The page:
Yesterday, I gathered with members of my family to say goodbye to one of our own. Yesterday, I gathered with members of my family to offer a shoulder to cry on, a hand to hold, arms to embrace. Yesterday, I gathered with members of my family to share memories, tears, and laughter. It was where I needed to be; it was, as it always is, a reminder of how blessed I am to be part of this family.
Growing up, my life was full of aunts and uncles, cousins, grandparents—noise and chaos, visits and traditions, weekly rituals centered around church and family, food and drink, and laughter and love. I loved being part of a close-knit crazy clan! My father had an older brother and my mother had a younger sister. They each had three children, two boys and a girl. My cousins on Dad’s side were just a few years older than us; on Mom’s side, just a few years younger. My older cousins lived very close, and we all went to the same church, so we saw each other often. We would sit together, sometimes needing two pews, sometimes getting piercing looks from our grandmother up in the choir loft because we were giggling, which would just make us giggle more. After church we would walk to Grandma and Grandpa Hessert’s house and the grown-ups would have beer and wine, and the kids would have soda and pretzels and crackers. There was laughter and fighting and fun…and I looked forward to those moments.
My Mom’s family lived in Harrisburg, about an hour and a half away. Oddly enough, her sister’s husband and my Dad were childhood friends, before my Mom and my Aunt even moved to town, intertwining our extended families even more. We would go to Harrisburg very often to visit my Nanny Moore, and those visits always included dinners at Aunt Judy and Uncle Chip’s, playtime with my younger cousins, and more noise and chaos and laughter. Sunday mornings in Harrisburg meant worship at their church, where my Uncle was the pastor. It was the same ritual as home…sitting with cousins and giggling, walking next door after services to visit and eat. I loved it. And they would visit us in Williamsport as well, since my Uncle’s family lived near us, so we spent much time together.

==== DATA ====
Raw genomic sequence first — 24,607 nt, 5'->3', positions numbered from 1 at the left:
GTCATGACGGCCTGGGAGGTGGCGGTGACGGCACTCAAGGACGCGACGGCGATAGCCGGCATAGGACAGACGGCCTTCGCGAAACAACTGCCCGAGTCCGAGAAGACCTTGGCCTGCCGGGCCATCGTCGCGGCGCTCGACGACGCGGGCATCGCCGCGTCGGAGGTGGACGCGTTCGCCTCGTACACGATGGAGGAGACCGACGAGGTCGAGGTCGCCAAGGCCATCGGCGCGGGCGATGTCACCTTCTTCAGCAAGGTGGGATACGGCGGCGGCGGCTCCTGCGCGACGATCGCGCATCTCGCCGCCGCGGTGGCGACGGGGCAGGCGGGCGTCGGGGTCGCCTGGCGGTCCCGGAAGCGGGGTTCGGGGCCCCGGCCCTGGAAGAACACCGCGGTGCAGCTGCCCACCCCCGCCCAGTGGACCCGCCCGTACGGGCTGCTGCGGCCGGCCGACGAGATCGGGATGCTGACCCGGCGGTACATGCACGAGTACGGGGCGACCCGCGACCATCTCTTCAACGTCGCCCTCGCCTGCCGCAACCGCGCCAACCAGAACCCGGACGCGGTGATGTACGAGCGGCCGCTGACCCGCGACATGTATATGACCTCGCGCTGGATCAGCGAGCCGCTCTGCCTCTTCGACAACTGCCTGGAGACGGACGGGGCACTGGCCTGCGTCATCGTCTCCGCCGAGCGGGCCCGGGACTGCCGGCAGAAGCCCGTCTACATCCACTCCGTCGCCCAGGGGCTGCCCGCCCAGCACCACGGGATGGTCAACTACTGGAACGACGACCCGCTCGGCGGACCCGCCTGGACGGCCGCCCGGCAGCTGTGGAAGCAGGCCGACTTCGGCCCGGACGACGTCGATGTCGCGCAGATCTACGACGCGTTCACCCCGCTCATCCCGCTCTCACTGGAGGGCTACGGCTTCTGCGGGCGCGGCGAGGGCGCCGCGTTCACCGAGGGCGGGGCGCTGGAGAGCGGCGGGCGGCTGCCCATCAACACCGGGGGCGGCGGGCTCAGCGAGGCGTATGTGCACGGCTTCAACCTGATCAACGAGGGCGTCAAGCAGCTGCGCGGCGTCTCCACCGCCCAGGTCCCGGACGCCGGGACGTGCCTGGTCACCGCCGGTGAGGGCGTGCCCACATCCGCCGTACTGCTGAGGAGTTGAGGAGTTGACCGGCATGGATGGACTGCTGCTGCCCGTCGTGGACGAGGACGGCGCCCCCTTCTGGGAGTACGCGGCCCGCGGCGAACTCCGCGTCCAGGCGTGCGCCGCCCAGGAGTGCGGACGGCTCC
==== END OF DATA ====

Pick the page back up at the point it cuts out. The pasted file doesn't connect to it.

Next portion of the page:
As we grew older and went here and there for college, we would still try and get together as often as possible. I would take the train to visit my Nanny, and my cousin Mike would pick me up at the train station or my cousin Mary would sleep over at Nanny’s with me. I would catch a ride with my cousin Buddy and go home to Williamsport and my older cousin Debbie would sneak away from work and we would visit for hours. We always remained close…even as the time between visits spread out because life got busy…we would still connect as if no time had passed at all.
Throughout the years we would all come together…for confirmations, weddings, baptisms, birthdays, anniversaries, and yes, funerals. We would laugh until we cried, and cry until we laughed. And the bond was always there. That sense of family and belonging and connection. I think we have 16 babies between us, ranging in age from about 6 to 25. And now one of the babies is having a baby. We have welcomed husbands and wives…if you love one of us, you are loved by all of us. And of course, we have lost. We have lost our grandparents, some of us have lost parents, some of us have lost spouses, some of us have lost a sibling, and some of us have lost a cousin, an aunt, or an uncle. And it is in these losses, these most trying and difficult times, that I am most proud of who we are. I know that I will never have to cry alone, that I will never have to walk alone, that I will never have to face the unthinkable alone. As we stood around my cousin Michael and his children, Christopher and Kimberly yesterday, I hope they felt that too. As Cheryl bravely fought her battle with cancer, I hope she felt it. She loved them, and that was all we ever needed to love her. She was, and will remain, one of our own, one of our family, one of our blessings.